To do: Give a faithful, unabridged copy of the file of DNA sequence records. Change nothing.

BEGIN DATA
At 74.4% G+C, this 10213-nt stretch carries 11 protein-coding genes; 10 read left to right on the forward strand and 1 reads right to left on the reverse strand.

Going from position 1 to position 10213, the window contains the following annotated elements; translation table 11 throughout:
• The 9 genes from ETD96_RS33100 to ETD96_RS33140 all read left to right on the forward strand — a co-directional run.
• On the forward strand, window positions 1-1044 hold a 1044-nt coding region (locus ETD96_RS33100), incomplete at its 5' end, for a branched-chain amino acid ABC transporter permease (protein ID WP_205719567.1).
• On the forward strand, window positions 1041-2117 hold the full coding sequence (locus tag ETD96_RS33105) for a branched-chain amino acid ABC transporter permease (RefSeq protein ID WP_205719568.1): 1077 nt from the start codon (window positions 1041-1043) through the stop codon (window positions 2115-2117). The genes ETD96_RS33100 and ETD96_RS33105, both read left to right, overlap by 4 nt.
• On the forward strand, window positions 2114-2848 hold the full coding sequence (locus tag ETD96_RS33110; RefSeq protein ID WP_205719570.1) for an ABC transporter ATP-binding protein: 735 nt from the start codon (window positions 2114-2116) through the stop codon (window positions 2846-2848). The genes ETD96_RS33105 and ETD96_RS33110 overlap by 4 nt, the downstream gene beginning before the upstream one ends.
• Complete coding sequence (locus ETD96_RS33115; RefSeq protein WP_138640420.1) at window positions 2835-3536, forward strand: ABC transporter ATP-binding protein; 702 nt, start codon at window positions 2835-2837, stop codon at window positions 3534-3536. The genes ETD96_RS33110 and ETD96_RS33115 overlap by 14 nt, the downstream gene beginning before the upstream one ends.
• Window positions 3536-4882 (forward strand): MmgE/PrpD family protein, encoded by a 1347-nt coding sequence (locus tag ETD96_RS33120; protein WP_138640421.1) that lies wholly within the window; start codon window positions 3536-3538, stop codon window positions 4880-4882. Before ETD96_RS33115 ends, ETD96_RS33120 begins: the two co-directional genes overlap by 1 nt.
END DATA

At 74.4% G+C, this 10213-nt stretch carries 11 protein-coding genes; 10 read left to right on the forward strand and 1 reads right to left on the reverse strand.

Going from position 1 to position 10213, the window contains the following annotated elements; translation table 11 throughout:
• The 9 genes from ETD96_RS33100 to ETD96_RS33140 all read left to right on the forward strand — a co-directional run.
• On the forward strand, window positions 1-1044 hold a 1044-nt coding region (locus ETD96_RS33100), incomplete at its 5' end, for a branched-chain amino acid ABC transporter permease (protein ID WP_205719567.1).
• On the forward strand, window positions 1041-2117 hold the full coding sequence (locus tag ETD96_RS33105) for a branched-chain amino acid ABC transporter permease (RefSeq protein ID WP_205719568.1): 1077 nt from the start codon (window positions 1041-1043) through the stop codon (window positions 2115-2117). The genes ETD96_RS33100 and ETD96_RS33105, both read left to right, overlap by 4 nt.
• On the forward strand, window positions 2114-2848 hold the full coding sequence (locus tag ETD96_RS33110; RefSeq protein ID WP_205719570.1) for an ABC transporter ATP-binding protein: 735 nt from the start codon (window positions 2114-2116) through the stop codon (window positions 2846-2848). The genes ETD96_RS33105 and ETD96_RS33110 overlap by 4 nt, the downstream gene beginning before the upstream one ends.
• Complete coding sequence (locus ETD96_RS33115; RefSeq protein WP_138640420.1) at window positions 2835-3536, forward strand: ABC transporter ATP-binding protein; 702 nt, start codon at window positions 2835-2837, stop codon at window positions 3534-3536. The genes ETD96_RS33110 and ETD96_RS33115 overlap by 14 nt, the downstream gene beginning before the upstream one ends.
• Window positions 3536-4882 (forward strand): MmgE/PrpD family protein, encoded by a 1347-nt coding sequence (locus tag ETD96_RS33120; protein WP_138640421.1) that lies wholly within the window; start codon window positions 3536-3538, stop codon window positions 4880-4882. Before ETD96_RS33115 ends, ETD96_RS33120 begins: the two co-directional genes overlap by 1 nt.